Wednesday, Sept. 7, 2005:
This morning, I talked with a woman who lives in Petite Anse, the slum in Cap that floods. She tells me she lives there with hope that life will improve. “You have to look for life where it is. Only God knows if it will get better.”
When we arrived, traversing through the muck, winding our way around the houses to her home, she was sitting in the shade on a milk carton, breastfeeding the baby. Her little girl was sitting on a small wooden stool near her mother. The house is made as the others are, from twigs and cement stuffed into the chinks like a log cabin.
Her little girl starts crying. The boy lifts her into his lap to comfort her. He is a good big brother, taking care of her as the mother talks with us. We go inside the house. Ben is taking photos. She sits on the bed. She is a soft-spoken, articulate woman who is friendly, but she doesn’t smile a lot. I guess she has nothing to smile about. She tells us that when the baby cries at night, she lights up the hurricane lamp at night. The keroscene costs for the lamp costs more than a day’s wages. As she is talking, the priest’s cell chirps. It sings and chirps like an annoyed parakeet, an odd sound in this crammed space of babies crying and adults murmuring in Creole.
Inside it is airless, humid and stifling. The whole ceiling is lined with blue and white plastic to catch the dripping rain. The rain is the least of her worries. The tidal surges during storms are far worse.
“My biggest fear is for my children is the flooding, that the water will take my children away and they will drown,” she tells me.
We talk with some others and then take off for another section of Petite Anse. At the space where the driver parked the truck, a small group of UN soldiers walk past, patrolling the area. Their badges indicate they are from Chile. Ben chit chats in broken Spanish with them. He discovers they are here only two months and they spend at least half a day walking around this area. They say it is very quiet. We like hearing it’s quiet. Quiet is good. One soldier takes his water hose, attached to the canteen strapped on his back, and squirts water into the mouths of the delighted children. It’s brutally hot.
We walk along the shore, water lapping upon the sand, seeing more and more houses just like the one we left. And talk to more people.
5:30 p.m. Back at the hotel and leaving again. We are heading back to Petite Anse to see if the mom of the two orange-haired kids is back from the market.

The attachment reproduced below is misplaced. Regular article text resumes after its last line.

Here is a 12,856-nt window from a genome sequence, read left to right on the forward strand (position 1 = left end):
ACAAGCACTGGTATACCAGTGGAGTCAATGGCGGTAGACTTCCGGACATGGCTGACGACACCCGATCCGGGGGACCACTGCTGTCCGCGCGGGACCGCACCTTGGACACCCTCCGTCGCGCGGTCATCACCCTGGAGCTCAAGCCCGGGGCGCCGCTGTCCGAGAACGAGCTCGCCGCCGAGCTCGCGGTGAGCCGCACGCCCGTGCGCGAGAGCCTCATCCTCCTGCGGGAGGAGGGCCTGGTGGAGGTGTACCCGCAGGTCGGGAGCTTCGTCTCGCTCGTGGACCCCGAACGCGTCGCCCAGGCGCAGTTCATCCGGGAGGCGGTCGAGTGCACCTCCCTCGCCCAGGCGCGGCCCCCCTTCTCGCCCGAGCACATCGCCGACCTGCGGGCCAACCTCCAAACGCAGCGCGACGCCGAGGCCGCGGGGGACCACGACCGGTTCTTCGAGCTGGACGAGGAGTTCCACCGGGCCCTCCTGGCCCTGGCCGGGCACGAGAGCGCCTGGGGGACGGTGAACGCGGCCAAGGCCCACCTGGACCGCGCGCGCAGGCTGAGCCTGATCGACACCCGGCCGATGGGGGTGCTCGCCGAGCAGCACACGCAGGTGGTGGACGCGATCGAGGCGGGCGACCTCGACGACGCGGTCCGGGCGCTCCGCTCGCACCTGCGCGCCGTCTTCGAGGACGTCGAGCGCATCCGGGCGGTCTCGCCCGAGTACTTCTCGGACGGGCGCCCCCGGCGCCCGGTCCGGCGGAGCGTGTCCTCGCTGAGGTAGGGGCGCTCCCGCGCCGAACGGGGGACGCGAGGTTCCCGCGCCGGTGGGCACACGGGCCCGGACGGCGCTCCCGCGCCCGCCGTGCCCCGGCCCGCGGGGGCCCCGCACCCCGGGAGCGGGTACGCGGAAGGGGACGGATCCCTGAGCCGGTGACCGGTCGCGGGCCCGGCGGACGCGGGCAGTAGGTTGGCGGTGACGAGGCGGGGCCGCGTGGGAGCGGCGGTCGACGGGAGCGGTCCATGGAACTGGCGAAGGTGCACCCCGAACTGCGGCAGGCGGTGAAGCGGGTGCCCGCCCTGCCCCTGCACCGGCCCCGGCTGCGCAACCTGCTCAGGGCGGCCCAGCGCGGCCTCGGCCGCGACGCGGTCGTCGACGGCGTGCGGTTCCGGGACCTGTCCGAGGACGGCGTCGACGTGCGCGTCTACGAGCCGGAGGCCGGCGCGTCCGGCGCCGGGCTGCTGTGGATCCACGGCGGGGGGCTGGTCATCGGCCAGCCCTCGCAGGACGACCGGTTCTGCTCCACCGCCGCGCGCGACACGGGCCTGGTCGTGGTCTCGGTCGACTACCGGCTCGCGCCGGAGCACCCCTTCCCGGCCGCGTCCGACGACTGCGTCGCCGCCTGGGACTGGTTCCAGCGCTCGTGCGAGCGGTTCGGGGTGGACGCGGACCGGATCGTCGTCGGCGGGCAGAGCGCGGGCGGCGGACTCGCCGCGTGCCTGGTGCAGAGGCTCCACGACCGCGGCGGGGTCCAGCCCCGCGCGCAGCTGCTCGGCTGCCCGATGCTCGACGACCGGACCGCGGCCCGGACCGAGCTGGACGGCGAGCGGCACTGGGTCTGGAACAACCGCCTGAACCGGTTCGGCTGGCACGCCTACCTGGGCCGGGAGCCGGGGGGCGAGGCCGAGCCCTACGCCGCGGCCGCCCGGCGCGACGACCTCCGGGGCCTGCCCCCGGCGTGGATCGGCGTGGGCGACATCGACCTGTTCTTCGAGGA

I honestly don’t know what it is… that has left me feeling so numb this week… maybe I’ve just been doing this kind of work far too long or maybe it’s the grinding poverty I see time and again … I told myself before I came here that no one truly cares what happens… and part of me feels that is indeed true. And yet that is no excuse for me not to care and not to do my job. Sometimes I feel like I am a scribe writing in the wilderness. The trash-hewn streets, the pot bellied children with their blank stares, the oppressive heat and brutal sun, blaring horns, bleating goats, shouting voices, screeching music…does anyone really care?
The priest says the houses we have built already in this city are like a drop of water, but drops combined with other drops do make an ocean.
So what do I do? Can I in good conscience ignore the sufferings of a child who is in obvious need? God gave me a talent to write and help raise money for these people and put me here. I think he put me here for a reason this week… In a way I am sort of a translator of poverty… Do I turn my back on all this…and walk away? Can I turn my back on all this and walk away? What is the answer? I have none for now.
6:30 p.m. I have the answer. It’s a little boy. He is two years old and severely malnourished.
Thursday, Sept. 8, 2005
Sunrise over the flat ocean in Cap Haitian. I am sitting outside my hotel room looking at pink streaks of sun glinting off the shimmering ice blue ocean. About 1 million mosquitoes have decided I am lonely and joined me. There is music playing in the restaurant downstairs and the sound of silverware being set out for breakfast.
To me Haiti is all about sound. This morning, it’s the quiet raspy tones of Creole, the whump of lumber being unloaded, the clink of ice against glass, the huffing of joggers running down the waterfront street. The whirl of a bicycle passing. Slam of a car door. Metal tunes of brass playing on the stereo downstairs.
In the slums there is a different orchestra playing. Children chattering, grown ups murmuring, the wail of a hungry baby, the slush of the water lapping at the shore, the shuffling of feet in the sand, the slosh of legs moving through water, the sucking sound of feet lifted in and out of thick, fermenting mud.
Yesterday when we returned to Petite Anse, the ocean breeze had shifted. It was thicker and pungent, heavy and swamp laden. In the morning it is fresh, as if blowing in a brand new start to a hopeful day. At day’s end it is thick, sluggish and oppressive, veiling the slum with an oily coat of air. As if it too, has resigned itself to yet another day awash in misery and hunger.
But tomorrow, there is always fresh hope. And another cooling ocean breeze.